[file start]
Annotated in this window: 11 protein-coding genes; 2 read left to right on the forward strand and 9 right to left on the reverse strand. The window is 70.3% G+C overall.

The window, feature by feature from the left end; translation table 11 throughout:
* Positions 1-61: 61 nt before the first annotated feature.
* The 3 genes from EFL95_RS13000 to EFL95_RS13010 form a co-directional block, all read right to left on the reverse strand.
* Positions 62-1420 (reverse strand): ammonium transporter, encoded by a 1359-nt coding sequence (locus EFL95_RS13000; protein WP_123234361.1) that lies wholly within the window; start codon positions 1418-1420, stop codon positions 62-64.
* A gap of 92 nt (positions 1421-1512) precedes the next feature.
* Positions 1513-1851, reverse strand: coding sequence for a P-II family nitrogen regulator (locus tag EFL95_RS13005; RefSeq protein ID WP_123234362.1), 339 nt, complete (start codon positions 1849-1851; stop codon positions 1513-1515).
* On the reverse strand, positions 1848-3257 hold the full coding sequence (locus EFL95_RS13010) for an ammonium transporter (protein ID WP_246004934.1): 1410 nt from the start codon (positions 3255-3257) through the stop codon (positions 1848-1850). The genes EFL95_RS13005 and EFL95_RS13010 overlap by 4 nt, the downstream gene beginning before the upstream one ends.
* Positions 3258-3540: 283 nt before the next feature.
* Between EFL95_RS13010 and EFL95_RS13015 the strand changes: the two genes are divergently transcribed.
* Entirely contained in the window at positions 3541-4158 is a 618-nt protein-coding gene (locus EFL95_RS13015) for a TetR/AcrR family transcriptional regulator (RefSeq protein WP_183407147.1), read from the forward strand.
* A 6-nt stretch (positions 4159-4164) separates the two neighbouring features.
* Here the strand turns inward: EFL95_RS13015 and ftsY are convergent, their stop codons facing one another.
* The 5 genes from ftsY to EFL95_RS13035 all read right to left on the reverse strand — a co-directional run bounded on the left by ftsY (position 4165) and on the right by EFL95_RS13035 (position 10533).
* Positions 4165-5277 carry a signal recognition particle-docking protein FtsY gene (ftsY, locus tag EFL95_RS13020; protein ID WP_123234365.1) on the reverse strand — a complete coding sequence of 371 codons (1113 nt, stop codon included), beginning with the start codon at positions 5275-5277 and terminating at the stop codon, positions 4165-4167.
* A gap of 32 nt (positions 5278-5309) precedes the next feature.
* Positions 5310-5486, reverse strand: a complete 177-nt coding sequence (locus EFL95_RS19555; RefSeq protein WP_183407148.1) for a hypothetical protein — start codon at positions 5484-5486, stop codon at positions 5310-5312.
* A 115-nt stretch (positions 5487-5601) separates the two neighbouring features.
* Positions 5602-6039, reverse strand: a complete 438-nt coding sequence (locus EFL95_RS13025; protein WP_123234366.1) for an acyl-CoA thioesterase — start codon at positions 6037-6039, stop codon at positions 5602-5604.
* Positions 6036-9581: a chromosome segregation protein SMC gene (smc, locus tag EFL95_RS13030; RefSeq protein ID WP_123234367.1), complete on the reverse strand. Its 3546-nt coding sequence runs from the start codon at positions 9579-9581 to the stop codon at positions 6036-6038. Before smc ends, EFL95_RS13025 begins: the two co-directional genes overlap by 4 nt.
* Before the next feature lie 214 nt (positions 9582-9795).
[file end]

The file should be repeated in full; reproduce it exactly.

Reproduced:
Annotated in this window: 11 protein-coding genes; 2 read left to right on the forward strand and 9 right to left on the reverse strand. The window is 70.3% G+C overall.

The window, feature by feature from the left end; translation table 11 throughout:
* Positions 1-61: 61 nt before the first annotated feature.
* The 3 genes from EFL95_RS13000 to EFL95_RS13010 form a co-directional block, all read right to left on the reverse strand.
* Positions 62-1420 (reverse strand): ammonium transporter, encoded by a 1359-nt coding sequence (locus EFL95_RS13000; protein WP_123234361.1) that lies wholly within the window; start codon positions 1418-1420, stop codon positions 62-64.
* A gap of 92 nt (positions 1421-1512) precedes the next feature.
* Positions 1513-1851, reverse strand: coding sequence for a P-II family nitrogen regulator (locus tag EFL95_RS13005; RefSeq protein ID WP_123234362.1), 339 nt, complete (start codon positions 1849-1851; stop codon positions 1513-1515).
* On the reverse strand, positions 1848-3257 hold the full coding sequence (locus EFL95_RS13010) for an ammonium transporter (protein ID WP_246004934.1): 1410 nt from the start codon (positions 3255-3257) through the stop codon (positions 1848-1850). The genes EFL95_RS13005 and EFL95_RS13010 overlap by 4 nt, the downstream gene beginning before the upstream one ends.
* Positions 3258-3540: 283 nt before the next feature.
* Between EFL95_RS13010 and EFL95_RS13015 the strand changes: the two genes are divergently transcribed.
* Entirely contained in the window at positions 3541-4158 is a 618-nt protein-coding gene (locus EFL95_RS13015) for a TetR/AcrR family transcriptional regulator (RefSeq protein WP_183407147.1), read from the forward strand.
* A 6-nt stretch (positions 4159-4164) separates the two neighbouring features.
* Here the strand turns inward: EFL95_RS13015 and ftsY are convergent, their stop codons facing one another.
* The 5 genes from ftsY to EFL95_RS13035 all read right to left on the reverse strand — a co-directional run bounded on the left by ftsY (position 4165) and on the right by EFL95_RS13035 (position 10533).
* Positions 4165-5277 carry a signal recognition particle-docking protein FtsY gene (ftsY, locus tag EFL95_RS13020; protein ID WP_123234365.1) on the reverse strand — a complete coding sequence of 371 codons (1113 nt, stop codon included), beginning with the start codon at positions 5275-5277 and terminating at the stop codon, positions 4165-4167.
* A gap of 32 nt (positions 5278-5309) precedes the next feature.
* Positions 5310-5486, reverse strand: a complete 177-nt coding sequence (locus EFL95_RS19555; RefSeq protein WP_183407148.1) for a hypothetical protein — start codon at positions 5484-5486, stop codon at positions 5310-5312.
* A 115-nt stretch (positions 5487-5601) separates the two neighbouring features.
* Positions 5602-6039, reverse strand: a complete 438-nt coding sequence (locus EFL95_RS13025; protein WP_123234366.1) for an acyl-CoA thioesterase — start codon at positions 6037-6039, stop codon at positions 5602-5604.
* Positions 6036-9581: a chromosome segregation protein SMC gene (smc, locus tag EFL95_RS13030; RefSeq protein ID WP_123234367.1), complete on the reverse strand. Its 3546-nt coding sequence runs from the start codon at positions 9579-9581 to the stop codon at positions 6036-6038. Before smc ends, EFL95_RS13025 begins: the two co-directional genes overlap by 4 nt.
* Before the next feature lie 214 nt (positions 9582-9795).